Issue 6 Stories

Jimmy's Pet Pals

Lifelike Companion Pets Help Soothe Patients Suffering with Alzheimer's, Dementia

James “Jimmy” Nespeco spent much of the last few weeks of his life receiving treatment for a broken hip at Sentara Martha Jefferson Hospital, and later transitioned to hospice care. During his hospital stay, his Alzheimer’s disease contributed to behaviors such as anxiety, paranoia, agitation and combativeness, presenting challenges for caregivers, according to his daughter, Abby Denby, who is also director of patient care services at Sentara Martha Jefferson. Due to Nespeco’s condition, his nurses experienced difficulties in providing basic care, such as repositioning him in bed or administering medications.

One evening when Nespeco was particularly restless and belligerent, his doctor ordered medication to calm him. Before he could be given the medication, however, his ex-wife, Susan, brought her dog in to see Nespeco in an effort to soothe him, since he had always loved animals so much. The dog calmed him immediately. Since the real dog couldn’t remain with Nespeco at all times, the family decided to purchase a robotic companion dog as a substitute with which, hopefully, he would bond. The realistic, interactive robotic golden retriever puppy was presented to Nespeco a few days later, thankfully and almost immediately providing the same calming influence as the real dog.

“My dad always loved animals—especially dogs,” Denby says. “This robotic dog is so realistic, and it made all the difference. Whenever he was holding the dog, he was calmer, much friendlier and more docile.”

The puppy, a “Joy for All Companion Pet” by Hasbro, is a lifelike, interactive animal that features a soothing “heartbeat,” wags its tail, barks, and responds to touch and motion. The company also makes interactive robotic cats.

During her father’s hospital stay, Denby began pursuing avenues to bring the robotic companion pets to more patients at Sentara Martha Jefferson. She presented her idea to the Patient Family Advisory Council (PFAC), sharing with the group a video of her father holding, kissing and talking to the pup. PFAC immediately endorsed the idea as an enhancement to the Caring Tradition environment that prevails throughout the hospital.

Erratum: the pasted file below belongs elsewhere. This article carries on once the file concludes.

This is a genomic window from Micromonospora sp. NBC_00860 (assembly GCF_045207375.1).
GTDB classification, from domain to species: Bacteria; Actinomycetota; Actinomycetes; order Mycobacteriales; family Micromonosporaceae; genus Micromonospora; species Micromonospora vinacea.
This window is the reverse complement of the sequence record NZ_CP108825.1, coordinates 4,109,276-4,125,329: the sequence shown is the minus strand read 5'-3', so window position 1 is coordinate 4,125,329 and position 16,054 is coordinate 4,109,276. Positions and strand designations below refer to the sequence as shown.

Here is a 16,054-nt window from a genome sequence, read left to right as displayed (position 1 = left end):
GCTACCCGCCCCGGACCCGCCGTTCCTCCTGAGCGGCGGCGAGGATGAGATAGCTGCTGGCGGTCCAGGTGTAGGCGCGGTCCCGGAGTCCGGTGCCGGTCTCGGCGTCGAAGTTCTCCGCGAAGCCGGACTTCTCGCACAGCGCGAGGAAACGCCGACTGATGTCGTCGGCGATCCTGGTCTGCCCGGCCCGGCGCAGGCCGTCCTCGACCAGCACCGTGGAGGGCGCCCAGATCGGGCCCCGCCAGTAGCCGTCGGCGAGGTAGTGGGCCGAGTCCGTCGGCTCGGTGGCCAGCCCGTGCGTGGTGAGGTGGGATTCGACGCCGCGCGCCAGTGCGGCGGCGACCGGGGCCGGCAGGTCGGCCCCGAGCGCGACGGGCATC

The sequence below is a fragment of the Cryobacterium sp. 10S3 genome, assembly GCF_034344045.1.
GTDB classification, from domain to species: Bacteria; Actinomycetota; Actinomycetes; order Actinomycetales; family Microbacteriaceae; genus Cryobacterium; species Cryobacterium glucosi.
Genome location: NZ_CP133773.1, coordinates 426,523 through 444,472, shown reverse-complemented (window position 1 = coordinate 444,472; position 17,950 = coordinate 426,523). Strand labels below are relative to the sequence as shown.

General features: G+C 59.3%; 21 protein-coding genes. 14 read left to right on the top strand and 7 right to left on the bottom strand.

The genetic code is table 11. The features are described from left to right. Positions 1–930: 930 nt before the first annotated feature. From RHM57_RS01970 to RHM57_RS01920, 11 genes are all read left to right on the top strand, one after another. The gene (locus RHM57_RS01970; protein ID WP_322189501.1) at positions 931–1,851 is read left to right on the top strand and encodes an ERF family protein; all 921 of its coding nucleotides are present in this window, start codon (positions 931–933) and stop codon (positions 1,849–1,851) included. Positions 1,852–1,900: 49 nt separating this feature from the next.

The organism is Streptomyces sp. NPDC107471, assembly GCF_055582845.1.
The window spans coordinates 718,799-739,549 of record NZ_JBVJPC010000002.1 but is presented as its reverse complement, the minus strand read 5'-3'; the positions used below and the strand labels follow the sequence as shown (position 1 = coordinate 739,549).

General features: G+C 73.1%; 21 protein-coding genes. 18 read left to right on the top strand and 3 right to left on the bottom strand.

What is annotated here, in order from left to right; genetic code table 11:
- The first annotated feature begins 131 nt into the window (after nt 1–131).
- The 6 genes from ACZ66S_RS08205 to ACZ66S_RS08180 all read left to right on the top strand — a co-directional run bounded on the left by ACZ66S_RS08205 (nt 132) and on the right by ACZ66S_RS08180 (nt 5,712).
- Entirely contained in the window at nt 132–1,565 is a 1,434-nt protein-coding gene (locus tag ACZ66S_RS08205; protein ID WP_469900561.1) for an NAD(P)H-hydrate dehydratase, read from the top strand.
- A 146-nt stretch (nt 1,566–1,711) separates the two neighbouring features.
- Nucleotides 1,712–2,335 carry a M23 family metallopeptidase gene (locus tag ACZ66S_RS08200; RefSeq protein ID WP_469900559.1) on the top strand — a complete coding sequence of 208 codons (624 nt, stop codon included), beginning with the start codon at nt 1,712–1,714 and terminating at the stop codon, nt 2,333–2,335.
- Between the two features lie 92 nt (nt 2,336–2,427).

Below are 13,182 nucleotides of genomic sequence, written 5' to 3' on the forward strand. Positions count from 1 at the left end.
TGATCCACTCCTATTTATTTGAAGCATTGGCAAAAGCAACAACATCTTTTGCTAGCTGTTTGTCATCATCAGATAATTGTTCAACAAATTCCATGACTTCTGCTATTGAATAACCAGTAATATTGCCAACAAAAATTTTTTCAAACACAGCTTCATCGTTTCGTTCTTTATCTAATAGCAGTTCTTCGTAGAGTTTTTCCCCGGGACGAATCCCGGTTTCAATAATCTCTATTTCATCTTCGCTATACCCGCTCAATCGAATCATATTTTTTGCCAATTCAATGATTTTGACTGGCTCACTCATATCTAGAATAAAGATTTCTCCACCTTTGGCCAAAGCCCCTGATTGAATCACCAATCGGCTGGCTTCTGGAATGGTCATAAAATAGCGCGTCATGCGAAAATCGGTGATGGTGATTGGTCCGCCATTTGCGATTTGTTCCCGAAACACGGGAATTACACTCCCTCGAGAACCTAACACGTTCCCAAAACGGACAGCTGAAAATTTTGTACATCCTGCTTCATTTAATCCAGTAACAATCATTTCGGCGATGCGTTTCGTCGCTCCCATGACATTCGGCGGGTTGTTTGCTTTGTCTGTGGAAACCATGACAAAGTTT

Intrigued by the concept, PFAC member Susie Morris offered to fund the program. A leadership donor for Sentara Martha Jefferson’s Palliative Care Program, Morris feels like the Companion Pet Program ties in with her interest in palliative care—an approach that focuses on providing holistic care for patients with serious illnesses, with the goal of improving quality of life for them and their families.

“It tugged at my heart,” says Morris, who is also a patient support volunteer at the hospital. “This robotic dog gave Abby’s father so much comfort. I could see what a great opportunity it was to provide additional support for patients suffering from dementia or other types of distress.”

The pilot program will begin in spring 2018, with the goal of providing a pet companion to patients who might benefit from lifelike animal companionship. The focus will be on patients who have Alzheimer’s or dementia, are agitated or combative due to cognitive impairment, and for whom no other comfort measures have been successful. When the patient leaves the hospital, they may take their animal companion home.

“I wanted to get this program started at Sentara Martha Jefferson when I saw how my father responded to this dog,” says Denby. “We have a number of nonmedical comfort therapies to offer, but those options don’t work for all patients.”

The interactive pets also help to ease stress levels for nurses, doctors and other providers caring for these patients.

“The hospital staff often faces difficult situations in which a patient is showing signs of anxiety and is becoming combative,” Denby notes. “It’s not a good feeling as a healthcare provider when you can’t make a difference for a patient who is struggling. Being able to give patients a sense of peace and companionship through these pets hopefully will have a great impact on the staff and allow them to give patients the care they need.”

For Morris, the Companion Pet Program is another way to give back to the community and enhance the outstanding services provided at Sentara Martha Jefferson.

“As a patient support volunteer, it means so much to me to be able to help our patients and their families,” Morris says. “This is just another way to ensure that they have the best care possible.”

 James “Jimmy” Nespeco, March 26, 1941–Sept. 26, 2017

The Sentara Martha Jefferson Companion Pet Program was named “Jimmy’s Pet Pals” in memory of Abby Denby’s father. His love and compassion for his real-life dogs over the years brought him much joy, and in his passing his family hopes that the Companion Pet Program will bring comfort to highly distressed patients at Sentara Martha Jefferson. Family, friends and generous community members have contributed toward the program, which depends solely on philanthropic gifts for ongoing support. If you would like to make a gift toward this program, please visit or call Lauri Wilson at the Martha Jefferson Hospital Foundation at (434) 654-8173.

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Jimmy's Pet Pals

Lifelike Companion Pets Help Soothe Patients Suffering with Alzheimer's, Dementia

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